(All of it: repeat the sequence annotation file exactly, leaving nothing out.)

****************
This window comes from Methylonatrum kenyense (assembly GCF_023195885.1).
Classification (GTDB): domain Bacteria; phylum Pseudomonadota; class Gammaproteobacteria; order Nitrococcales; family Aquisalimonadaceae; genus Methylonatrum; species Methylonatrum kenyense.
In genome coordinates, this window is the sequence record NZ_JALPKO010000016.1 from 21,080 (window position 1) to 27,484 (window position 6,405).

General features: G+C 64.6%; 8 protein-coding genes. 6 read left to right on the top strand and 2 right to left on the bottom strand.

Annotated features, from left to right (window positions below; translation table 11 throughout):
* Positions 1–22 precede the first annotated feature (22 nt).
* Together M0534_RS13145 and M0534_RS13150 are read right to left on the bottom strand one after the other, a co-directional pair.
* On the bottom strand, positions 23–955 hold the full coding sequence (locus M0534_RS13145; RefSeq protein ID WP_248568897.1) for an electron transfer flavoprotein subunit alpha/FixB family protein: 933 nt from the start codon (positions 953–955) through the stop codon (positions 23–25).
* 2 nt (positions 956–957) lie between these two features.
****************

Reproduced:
This window comes from Methylonatrum kenyense (assembly GCF_023195885.1).
Classification (GTDB): domain Bacteria; phylum Pseudomonadota; class Gammaproteobacteria; order Nitrococcales; family Aquisalimonadaceae; genus Methylonatrum; species Methylonatrum kenyense.
In genome coordinates, this window is the sequence record NZ_JALPKO010000016.1 from 21,080 (window position 1) to 27,484 (window position 6,405).

General features: G+C 64.6%; 8 protein-coding genes. 6 read left to right on the top strand and 2 right to left on the bottom strand.

Annotated features, from left to right (window positions below; translation table 11 throughout):
* Positions 1–22 precede the first annotated feature (22 nt).
* Together M0534_RS13145 and M0534_RS13150 are read right to left on the bottom strand one after the other, a co-directional pair.
* On the bottom strand, positions 23–955 hold the full coding sequence (locus M0534_RS13145; RefSeq protein ID WP_248568897.1) for an electron transfer flavoprotein subunit alpha/FixB family protein: 933 nt from the start codon (positions 953–955) through the stop codon (positions 23–25).
* 2 nt (positions 956–957) lie between these two features.